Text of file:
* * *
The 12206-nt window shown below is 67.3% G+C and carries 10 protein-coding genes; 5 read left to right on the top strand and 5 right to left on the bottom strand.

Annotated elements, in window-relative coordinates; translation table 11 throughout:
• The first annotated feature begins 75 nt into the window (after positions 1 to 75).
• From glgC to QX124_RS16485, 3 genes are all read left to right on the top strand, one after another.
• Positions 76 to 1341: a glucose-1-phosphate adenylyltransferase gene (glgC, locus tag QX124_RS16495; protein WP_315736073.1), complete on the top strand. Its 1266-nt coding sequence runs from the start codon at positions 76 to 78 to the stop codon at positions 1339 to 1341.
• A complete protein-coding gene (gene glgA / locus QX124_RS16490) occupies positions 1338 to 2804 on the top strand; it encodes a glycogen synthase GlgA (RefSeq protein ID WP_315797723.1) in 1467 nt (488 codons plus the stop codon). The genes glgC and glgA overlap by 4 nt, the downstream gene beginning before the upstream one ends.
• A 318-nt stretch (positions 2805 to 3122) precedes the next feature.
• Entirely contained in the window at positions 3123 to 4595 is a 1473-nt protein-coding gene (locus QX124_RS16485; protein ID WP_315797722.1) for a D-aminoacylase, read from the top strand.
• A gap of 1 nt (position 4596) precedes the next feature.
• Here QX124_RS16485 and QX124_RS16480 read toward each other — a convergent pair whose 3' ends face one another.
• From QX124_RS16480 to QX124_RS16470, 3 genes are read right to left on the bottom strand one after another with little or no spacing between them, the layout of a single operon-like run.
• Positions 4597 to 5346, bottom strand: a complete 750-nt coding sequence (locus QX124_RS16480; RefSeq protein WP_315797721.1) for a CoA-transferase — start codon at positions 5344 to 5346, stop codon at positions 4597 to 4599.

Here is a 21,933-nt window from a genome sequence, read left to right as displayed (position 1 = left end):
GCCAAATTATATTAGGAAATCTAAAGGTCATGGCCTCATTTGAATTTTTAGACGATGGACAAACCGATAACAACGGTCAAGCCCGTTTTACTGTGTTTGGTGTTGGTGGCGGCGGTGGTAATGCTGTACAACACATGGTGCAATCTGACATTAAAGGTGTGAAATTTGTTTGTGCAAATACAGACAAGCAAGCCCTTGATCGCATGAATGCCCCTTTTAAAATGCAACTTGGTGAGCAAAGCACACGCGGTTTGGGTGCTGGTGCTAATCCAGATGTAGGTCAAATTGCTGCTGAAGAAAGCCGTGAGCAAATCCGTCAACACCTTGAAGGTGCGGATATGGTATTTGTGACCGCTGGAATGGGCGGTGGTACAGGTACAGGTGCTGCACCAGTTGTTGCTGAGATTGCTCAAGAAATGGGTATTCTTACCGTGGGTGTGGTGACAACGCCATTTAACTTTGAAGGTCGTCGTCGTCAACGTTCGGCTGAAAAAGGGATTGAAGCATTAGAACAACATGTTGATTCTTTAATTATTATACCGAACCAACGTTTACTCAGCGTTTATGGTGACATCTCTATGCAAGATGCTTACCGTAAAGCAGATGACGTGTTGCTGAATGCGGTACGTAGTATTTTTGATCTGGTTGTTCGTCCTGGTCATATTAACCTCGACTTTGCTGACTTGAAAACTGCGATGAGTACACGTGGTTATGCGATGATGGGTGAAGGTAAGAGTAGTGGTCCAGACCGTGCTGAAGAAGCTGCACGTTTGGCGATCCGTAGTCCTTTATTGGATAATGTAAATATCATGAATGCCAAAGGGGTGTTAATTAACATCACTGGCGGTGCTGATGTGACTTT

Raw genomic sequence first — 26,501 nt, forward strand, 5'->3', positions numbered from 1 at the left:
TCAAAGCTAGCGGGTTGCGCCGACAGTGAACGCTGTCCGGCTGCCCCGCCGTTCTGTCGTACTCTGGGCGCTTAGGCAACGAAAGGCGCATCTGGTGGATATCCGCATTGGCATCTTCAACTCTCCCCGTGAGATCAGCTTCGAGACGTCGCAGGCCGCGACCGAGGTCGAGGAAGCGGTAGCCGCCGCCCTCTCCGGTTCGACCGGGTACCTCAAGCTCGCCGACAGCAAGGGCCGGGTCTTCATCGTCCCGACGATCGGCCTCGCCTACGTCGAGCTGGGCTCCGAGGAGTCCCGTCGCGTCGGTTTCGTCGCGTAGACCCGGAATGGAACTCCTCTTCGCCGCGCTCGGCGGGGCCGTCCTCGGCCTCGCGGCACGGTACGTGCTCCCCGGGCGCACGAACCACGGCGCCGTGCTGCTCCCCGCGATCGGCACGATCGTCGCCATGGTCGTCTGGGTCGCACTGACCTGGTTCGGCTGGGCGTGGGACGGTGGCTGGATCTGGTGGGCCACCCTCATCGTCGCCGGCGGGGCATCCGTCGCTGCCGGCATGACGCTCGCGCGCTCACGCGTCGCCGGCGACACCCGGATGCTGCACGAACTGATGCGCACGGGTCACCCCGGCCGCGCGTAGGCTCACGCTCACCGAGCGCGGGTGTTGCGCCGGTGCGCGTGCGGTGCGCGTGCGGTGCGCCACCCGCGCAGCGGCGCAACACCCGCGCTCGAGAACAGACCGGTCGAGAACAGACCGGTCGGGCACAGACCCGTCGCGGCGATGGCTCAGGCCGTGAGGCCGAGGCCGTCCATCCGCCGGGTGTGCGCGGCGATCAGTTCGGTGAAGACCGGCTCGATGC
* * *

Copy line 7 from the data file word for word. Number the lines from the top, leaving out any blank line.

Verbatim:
• A 318-nt stretch (positions 2805 to 3122) precedes the next feature.